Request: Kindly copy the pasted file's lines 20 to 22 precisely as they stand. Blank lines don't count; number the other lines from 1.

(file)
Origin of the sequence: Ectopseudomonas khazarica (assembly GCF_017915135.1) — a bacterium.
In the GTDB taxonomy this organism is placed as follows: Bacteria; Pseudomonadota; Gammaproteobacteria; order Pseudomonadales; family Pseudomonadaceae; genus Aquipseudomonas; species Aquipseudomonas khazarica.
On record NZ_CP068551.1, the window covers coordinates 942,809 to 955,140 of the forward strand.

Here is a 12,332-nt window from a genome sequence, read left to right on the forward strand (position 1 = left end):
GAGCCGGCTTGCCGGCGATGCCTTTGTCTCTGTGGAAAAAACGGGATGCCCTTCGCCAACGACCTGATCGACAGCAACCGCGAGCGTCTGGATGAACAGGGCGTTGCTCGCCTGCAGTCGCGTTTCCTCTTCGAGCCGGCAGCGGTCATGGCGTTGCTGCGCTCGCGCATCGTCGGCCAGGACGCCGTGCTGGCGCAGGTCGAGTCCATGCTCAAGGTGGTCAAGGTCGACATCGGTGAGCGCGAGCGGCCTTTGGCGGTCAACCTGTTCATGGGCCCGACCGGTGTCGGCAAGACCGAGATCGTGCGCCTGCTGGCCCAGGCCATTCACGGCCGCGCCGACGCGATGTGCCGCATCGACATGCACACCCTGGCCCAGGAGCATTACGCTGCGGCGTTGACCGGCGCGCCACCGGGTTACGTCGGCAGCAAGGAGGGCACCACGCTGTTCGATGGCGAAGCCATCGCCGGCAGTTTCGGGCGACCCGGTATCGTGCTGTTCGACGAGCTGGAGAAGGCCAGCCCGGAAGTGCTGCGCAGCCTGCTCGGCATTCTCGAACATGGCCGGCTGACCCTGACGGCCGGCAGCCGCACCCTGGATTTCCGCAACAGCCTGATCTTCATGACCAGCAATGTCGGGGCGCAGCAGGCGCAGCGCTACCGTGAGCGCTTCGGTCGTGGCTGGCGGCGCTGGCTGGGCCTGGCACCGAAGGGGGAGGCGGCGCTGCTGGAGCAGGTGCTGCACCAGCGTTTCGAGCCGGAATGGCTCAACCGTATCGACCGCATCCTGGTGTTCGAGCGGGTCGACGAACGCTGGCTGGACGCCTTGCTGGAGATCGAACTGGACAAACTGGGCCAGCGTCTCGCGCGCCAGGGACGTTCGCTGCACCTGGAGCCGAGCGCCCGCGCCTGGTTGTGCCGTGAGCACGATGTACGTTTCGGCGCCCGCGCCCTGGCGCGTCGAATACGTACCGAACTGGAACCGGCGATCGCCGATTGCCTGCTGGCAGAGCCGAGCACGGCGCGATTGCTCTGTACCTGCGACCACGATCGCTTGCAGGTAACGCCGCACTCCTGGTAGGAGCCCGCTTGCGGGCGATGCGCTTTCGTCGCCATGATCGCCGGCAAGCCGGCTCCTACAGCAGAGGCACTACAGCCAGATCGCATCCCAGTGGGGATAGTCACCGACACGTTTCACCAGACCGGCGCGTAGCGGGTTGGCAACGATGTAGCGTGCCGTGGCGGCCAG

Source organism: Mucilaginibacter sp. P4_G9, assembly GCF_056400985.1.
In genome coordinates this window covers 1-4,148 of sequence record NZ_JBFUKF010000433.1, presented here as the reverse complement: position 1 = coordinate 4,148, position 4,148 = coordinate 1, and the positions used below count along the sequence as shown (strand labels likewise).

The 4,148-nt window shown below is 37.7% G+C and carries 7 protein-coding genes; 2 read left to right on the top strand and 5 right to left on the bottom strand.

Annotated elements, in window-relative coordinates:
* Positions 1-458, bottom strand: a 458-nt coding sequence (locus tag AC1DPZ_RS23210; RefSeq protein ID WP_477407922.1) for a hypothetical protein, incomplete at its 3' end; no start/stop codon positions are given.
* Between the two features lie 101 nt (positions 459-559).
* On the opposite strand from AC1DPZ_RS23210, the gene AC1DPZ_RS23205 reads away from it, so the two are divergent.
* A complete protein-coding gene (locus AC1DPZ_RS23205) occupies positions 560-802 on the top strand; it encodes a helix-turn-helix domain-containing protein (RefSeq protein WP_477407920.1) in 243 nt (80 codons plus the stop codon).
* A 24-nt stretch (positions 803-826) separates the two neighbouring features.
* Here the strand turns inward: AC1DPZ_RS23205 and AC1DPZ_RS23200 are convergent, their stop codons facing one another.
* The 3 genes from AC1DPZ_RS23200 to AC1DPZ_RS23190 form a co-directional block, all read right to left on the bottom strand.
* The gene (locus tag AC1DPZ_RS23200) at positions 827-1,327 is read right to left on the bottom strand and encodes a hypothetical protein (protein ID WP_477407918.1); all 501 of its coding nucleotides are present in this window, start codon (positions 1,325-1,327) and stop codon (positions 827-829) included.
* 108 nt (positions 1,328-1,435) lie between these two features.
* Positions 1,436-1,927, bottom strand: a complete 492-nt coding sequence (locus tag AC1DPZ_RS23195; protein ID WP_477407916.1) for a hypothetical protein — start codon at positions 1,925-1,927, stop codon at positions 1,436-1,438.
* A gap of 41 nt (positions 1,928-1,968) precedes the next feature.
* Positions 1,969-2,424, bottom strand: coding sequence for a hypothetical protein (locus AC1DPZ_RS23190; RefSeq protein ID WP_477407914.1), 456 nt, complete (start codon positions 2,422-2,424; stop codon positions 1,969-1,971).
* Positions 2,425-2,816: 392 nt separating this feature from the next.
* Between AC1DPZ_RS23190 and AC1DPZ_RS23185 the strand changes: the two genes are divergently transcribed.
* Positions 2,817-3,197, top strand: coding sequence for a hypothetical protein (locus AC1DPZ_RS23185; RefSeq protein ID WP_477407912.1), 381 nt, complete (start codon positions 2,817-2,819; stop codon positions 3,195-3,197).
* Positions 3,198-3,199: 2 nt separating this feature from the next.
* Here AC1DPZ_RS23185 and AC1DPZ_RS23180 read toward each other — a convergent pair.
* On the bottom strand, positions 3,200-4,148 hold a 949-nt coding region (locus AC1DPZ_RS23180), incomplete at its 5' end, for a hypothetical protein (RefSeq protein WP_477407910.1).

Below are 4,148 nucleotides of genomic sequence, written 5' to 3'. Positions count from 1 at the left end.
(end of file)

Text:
* A gap of 41 nt (positions 1,928-1,968) precedes the next feature.
* Positions 1,969-2,424, bottom strand: coding sequence for a hypothetical protein (locus AC1DPZ_RS23190; RefSeq protein ID WP_477407914.1), 456 nt, complete (start codon positions 2,422-2,424; stop codon positions 1,969-1,971).
* Positions 2,425-2,816: 392 nt separating this feature from the next.